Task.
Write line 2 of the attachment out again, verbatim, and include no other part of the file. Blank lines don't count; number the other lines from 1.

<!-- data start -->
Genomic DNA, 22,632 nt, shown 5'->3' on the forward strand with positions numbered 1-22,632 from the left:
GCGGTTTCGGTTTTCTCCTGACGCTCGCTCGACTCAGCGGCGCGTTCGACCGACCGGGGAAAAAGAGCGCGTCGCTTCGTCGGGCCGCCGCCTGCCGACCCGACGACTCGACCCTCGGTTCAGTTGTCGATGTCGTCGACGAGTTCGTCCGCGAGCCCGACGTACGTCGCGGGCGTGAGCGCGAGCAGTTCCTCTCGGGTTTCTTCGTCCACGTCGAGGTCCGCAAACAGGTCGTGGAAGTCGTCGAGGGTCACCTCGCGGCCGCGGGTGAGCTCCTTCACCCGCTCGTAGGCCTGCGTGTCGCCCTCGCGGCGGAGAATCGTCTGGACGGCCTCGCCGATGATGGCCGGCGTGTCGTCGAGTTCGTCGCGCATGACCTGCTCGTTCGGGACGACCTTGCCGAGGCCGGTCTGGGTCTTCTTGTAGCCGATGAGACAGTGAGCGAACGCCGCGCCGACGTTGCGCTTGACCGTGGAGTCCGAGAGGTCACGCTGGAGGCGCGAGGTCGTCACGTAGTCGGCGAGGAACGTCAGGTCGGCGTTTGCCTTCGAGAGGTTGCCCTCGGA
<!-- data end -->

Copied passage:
GCGGTTTCGGTTTTCTCCTGACGCTCGCTCGACTCAGCGGCGCGTTCGACCGACCGGGGAAAAAGAGCGCGTCGCTTCGTCGGGCCGCCGCCTGCCGACCCGACGACTCGACCCTCGGTTCAGTTGTCGATGTCGTCGACGAGTTCGTCCGCGAGCCCGACGTACGTCGCGGGCGTGAGCGCGAGCAGTTCCTCTCGGGTTTCTTCGTCCACGTCGAGGTCCGCAAACAGGTCGTGGAAGTCGTCGAGGGTCACCTCGCGGCCGCGGGTGAGCTCCTTCACCCGCTCGTAGGCCTGCGTGTCGCCCTCGCGGCGGAGAATCGTCTGGACGGCCTCGCCGATGATGGCCGGCGTGTCGTCGAGTTCGTCGCGCATGACCTGCTCGTTCGGGACGACCTTGCCGAGGCCGGTCTGGGTCTTCTTGTAGCCGATGAGACAGTGAGCGAACGCCGCGCCGACGTTGCGCTTGACCGTGGAGTCCGAGAGGTCACGCTGGAGGCGCGAGGTCGTCACGTAGTCGGCGAGGAACGTCAGGTCGGCGTTTGCCTTCGAGAGGTTGCCCTCGGA